Thursday, June 14, 2012

Beta Factor Proxy Portfolios

I just discovered some new long/short beta ETFs: BTAH and BTAL.  One goes long high beta, short low beta, equal dollar weighted, equal sector weighted; the other is the opposite.  That is, they both are 'factor mimicking' portfolios on  beta, one the inverse of the other.   They use the top 1000 stocks in the Dow Jones US index as their universe, and pick the extremum 200 as their holdings for longs and shorts.  They don't trade much (~20k shares per day), and they might have some technical issues trying to target the top 200 each month, but I wish them well.

As per sector neutrality, I think that's overkill, but I know lots of people like it.  That is, you miss a lot of the essence of the beta factor by neutralizing sector weightings.

If these existed for twenty years we wouldn't have any doubt about the shape of the Security Market Line.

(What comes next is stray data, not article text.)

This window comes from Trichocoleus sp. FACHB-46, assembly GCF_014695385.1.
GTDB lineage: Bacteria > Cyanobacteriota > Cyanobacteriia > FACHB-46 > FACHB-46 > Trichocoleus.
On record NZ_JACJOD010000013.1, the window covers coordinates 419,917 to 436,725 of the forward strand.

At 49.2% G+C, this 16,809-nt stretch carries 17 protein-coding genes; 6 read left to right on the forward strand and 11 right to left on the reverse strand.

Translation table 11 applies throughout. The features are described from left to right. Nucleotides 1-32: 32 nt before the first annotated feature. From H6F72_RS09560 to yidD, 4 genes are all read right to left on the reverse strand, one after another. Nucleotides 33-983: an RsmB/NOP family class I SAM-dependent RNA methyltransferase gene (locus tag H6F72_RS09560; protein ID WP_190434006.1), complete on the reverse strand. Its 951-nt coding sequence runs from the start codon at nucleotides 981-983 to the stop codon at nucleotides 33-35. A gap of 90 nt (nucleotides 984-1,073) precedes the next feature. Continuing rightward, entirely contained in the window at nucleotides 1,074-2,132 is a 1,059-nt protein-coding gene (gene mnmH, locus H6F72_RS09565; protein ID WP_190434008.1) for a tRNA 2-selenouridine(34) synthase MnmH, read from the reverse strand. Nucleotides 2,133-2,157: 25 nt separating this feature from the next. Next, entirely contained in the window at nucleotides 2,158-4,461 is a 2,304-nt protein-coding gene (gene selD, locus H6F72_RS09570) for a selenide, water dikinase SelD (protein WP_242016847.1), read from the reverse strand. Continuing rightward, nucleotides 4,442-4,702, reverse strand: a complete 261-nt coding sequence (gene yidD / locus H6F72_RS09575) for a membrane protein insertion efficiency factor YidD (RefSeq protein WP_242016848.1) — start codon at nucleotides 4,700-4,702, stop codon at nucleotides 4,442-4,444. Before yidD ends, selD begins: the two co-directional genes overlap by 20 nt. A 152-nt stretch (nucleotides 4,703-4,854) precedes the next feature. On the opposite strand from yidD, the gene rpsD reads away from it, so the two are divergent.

Mercury said...

What happens if none of those 200 names are in a particular (out of 10 GIC?)sector? How do you equal weight that?

Or are they actually treating each sector as a separate universe (taking the high and low beta names within each) and the ETF is an aggregate of 10 separate portfolios?

Eric Falkenstein said...

They target the same dollar exposure by sector as in the market, and then within that, go long and short betas. Nonetheless, the high beta average around 1.9, and the low betas around 0.65, so they get a good beta spread.

Anonymous said...

1.92% gross expense? I'll pass, thanks.